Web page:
TORONTO — As it braces to fight for re-election this spring, Ontario’s Liberal government has rolled out a spending package that targets nearly every demographic while plunging the province back into deficit, with the books expected to stay in the red for six years.
The 2018-2019 budget, tabled Wednesday by Finance Minister Charles Sousa, pumps billions into health care, child care, and support for seniors, though many of the spending promises had been announced by Premier Kathleen Wynne in recent days.
The $158.5-billion fiscal plan — the Liberals’ election platform for the June vote — projects the province will run a $6.7-billion deficit in 2018-2019 and won’t return to balance until 2024-2025.
Last year, the government posted its first balanced budget in a decade, and vowed to stay in the black through 2019-2020, although two fiscal watchdogs — the province’s auditor general and financial accountability officer — had raised questions about its accounting practices.
Sousa brushed off suggestions the Liberals were pandering for votes, saying the government made a choice to run a deficit in order to provide much-needed support to Ontarians.
“This is not election-cycle decisions that we’re making, these are long-term in scope and they’re building upon decisions we have been making all along,” he said. “The responsibility we as government have is to what happens going forward … This is about protecting people and ensuring that people are better off.”
Asked how voters could trust the Liberals to eliminate the deficit after they reneged on their promise to stay in balance, Sousa said the budget includes “a tremendous amount of prudence” in its projections.
“In the last 40 years, there’s been eight balanced budgets … We are looking at the ability to make those investments over time and we will continue to support the people of Ontario.”
The province’s move back into the red comes as Ontario’s unemployment rate — at 5.5. per cent — is the lowest it’s been in 20 years. Meanwhile, the provincial debt is projected to be $325 billion in 2018-2019, and interest payments this year will cost Ontarians $12.5 billion — the fourth largest spending item in the budget.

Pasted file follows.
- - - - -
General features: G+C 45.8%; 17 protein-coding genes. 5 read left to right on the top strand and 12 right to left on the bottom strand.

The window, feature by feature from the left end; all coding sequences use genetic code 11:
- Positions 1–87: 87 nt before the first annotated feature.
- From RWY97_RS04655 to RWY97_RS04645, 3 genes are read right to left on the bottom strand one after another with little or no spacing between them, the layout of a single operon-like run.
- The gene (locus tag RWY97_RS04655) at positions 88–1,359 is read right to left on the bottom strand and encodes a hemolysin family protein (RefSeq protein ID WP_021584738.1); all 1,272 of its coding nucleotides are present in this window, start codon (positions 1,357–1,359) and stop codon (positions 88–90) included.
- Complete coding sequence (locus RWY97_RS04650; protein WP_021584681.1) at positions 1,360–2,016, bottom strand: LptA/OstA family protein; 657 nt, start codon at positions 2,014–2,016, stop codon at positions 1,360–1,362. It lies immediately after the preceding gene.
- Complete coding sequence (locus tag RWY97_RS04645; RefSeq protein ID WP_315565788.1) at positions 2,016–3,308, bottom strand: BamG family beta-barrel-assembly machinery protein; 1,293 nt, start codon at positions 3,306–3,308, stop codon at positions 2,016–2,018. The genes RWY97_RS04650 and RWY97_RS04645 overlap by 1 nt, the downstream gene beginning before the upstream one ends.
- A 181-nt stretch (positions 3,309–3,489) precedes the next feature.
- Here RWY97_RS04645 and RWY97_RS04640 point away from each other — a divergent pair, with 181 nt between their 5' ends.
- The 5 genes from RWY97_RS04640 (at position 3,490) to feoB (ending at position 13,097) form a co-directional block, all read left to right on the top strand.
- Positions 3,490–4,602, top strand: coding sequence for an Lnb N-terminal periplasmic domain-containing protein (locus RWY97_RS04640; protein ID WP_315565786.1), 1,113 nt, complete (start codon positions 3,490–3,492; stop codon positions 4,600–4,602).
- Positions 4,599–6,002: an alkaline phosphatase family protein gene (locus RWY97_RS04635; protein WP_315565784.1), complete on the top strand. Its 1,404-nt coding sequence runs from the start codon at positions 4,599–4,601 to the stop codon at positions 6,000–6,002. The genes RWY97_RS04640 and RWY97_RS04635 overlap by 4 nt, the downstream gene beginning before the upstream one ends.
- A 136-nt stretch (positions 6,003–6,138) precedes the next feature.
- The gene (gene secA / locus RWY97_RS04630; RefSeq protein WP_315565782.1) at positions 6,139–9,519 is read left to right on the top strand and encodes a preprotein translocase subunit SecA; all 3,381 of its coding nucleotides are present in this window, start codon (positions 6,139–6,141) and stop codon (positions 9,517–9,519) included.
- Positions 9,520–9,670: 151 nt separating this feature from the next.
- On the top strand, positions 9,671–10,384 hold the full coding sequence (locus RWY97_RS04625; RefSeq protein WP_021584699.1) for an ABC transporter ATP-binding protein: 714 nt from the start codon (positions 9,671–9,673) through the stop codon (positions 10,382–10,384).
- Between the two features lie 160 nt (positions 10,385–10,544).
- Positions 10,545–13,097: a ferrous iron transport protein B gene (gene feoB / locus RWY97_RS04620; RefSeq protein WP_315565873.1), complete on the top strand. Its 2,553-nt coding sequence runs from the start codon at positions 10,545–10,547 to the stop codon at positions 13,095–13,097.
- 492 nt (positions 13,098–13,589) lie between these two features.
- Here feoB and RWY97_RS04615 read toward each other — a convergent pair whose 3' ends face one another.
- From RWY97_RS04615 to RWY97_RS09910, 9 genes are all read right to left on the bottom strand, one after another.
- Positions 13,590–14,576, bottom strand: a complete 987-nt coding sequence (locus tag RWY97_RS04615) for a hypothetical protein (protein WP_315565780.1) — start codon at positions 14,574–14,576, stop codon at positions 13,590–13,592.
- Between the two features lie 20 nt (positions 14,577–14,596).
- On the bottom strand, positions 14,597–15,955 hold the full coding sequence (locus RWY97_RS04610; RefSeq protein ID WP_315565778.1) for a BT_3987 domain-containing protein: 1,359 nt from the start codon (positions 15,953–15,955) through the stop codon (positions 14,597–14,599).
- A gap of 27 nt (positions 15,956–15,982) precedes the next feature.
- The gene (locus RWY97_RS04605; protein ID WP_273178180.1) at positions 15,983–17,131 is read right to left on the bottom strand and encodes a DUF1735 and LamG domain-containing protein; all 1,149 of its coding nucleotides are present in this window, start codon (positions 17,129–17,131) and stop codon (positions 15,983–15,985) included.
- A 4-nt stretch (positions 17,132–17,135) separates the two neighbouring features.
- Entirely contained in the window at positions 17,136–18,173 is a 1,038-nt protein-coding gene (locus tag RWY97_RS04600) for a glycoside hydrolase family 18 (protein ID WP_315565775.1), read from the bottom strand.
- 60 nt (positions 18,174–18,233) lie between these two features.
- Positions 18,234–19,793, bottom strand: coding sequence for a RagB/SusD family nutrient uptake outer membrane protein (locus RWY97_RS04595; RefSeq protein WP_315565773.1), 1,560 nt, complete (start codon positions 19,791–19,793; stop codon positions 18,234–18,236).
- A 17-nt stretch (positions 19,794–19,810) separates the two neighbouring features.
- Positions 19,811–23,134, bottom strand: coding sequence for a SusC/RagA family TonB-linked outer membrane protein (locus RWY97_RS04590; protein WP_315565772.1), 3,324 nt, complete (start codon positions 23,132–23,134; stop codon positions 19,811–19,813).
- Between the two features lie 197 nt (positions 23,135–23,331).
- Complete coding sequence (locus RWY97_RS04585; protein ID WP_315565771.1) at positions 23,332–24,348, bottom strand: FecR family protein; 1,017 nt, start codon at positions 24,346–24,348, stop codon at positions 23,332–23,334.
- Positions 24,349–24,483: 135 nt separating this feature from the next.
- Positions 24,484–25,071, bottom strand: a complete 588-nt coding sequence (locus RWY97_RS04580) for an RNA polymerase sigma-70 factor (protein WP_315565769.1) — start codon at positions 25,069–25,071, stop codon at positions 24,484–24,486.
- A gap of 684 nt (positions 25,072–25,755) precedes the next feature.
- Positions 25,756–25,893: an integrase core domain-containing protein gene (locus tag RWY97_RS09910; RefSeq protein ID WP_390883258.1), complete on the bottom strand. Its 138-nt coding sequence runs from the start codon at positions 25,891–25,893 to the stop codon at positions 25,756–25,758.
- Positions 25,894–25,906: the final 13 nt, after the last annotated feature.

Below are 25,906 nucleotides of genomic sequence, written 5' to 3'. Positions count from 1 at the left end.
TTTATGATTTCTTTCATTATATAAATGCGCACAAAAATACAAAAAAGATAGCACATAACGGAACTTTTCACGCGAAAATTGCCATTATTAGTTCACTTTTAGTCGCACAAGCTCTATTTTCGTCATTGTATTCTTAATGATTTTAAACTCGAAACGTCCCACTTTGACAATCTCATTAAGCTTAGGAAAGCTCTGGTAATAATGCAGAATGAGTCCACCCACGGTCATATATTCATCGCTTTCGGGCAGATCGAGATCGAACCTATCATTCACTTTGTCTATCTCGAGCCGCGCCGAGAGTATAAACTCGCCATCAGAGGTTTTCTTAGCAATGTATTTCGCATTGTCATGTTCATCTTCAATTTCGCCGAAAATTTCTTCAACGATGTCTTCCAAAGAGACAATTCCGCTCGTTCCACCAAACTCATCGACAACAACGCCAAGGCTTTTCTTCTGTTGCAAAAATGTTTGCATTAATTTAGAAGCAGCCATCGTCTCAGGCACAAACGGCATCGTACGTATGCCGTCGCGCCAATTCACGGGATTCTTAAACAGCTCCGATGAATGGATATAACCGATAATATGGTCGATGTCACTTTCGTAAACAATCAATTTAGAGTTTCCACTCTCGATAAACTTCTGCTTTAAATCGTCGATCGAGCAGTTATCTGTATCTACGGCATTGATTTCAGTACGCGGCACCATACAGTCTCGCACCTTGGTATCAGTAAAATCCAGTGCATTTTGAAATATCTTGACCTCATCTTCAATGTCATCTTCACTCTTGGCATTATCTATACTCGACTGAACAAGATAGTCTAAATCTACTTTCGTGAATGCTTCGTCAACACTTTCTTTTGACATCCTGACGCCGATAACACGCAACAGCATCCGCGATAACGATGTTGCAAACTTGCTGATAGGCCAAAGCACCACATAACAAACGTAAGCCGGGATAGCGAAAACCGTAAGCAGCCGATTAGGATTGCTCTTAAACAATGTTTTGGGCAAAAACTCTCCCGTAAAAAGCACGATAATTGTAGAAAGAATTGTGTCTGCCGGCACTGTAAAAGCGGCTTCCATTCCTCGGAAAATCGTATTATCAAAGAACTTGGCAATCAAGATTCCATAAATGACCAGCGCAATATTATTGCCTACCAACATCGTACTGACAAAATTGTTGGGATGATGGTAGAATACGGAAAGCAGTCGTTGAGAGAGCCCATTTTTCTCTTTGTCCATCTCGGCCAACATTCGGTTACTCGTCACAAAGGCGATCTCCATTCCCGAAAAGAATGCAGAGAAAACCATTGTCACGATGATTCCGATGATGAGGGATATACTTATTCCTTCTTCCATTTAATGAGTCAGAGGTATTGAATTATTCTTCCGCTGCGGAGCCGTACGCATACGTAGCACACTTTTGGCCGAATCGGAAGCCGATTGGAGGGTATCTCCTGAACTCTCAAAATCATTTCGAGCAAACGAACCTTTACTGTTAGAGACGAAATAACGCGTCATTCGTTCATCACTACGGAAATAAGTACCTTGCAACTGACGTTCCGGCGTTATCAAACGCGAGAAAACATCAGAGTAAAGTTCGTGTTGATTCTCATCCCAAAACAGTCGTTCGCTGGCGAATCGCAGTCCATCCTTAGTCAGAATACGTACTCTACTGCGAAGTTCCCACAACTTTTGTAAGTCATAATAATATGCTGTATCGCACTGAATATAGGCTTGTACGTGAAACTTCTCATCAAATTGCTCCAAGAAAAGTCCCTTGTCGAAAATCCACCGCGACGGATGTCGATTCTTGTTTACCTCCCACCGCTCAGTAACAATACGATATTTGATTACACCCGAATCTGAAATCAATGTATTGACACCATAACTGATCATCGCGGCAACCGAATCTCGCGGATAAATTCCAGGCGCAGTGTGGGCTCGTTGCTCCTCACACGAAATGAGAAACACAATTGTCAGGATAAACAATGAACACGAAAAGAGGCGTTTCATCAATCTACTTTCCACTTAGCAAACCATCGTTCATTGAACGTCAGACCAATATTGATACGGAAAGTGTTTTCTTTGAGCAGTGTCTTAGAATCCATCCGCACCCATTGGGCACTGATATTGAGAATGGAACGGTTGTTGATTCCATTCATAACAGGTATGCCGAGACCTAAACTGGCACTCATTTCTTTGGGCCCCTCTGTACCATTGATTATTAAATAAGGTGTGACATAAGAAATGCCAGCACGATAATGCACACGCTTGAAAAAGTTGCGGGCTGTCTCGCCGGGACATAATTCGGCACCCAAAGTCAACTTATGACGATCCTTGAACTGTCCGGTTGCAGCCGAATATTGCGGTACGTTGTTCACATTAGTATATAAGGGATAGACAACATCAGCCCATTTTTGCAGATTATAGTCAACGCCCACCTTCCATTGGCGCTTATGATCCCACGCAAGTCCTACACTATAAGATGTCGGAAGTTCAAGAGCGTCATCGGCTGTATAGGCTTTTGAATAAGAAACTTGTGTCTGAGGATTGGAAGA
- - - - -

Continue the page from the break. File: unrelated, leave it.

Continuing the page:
The Liberals’ fiscal record is likely to come under scrutiny as the party, which has held power for 15 years, fights to stay in government.
While much of the big-ticket spending was announced prior to the budget, the fiscal blueprint builds on a pledge made in last week’s throne speech: a drug and dental-care program for people without existing coverage.
The program, scheduled to launch in summer 2019, is expected to cost $800 million over the first two years. It will reimburse participants up to 80 per cent of eligible drug and dental expenses per year to a maximum of $400 per single person, $600 per couple, and $700 per family of four.
The budget also includes a new initiative that would provide $750 annually to help seniors aged 75 or older live independently, offsetting the costs of maintaining their homes. The program, starting in 2019-2020, would cost $1 billion over three years.
Newly minted Progressive Conservative Leader Doug Ford said he was skeptical about the Liberals’ plans. A Tory government, he said, would focus on tackling the provincial debt.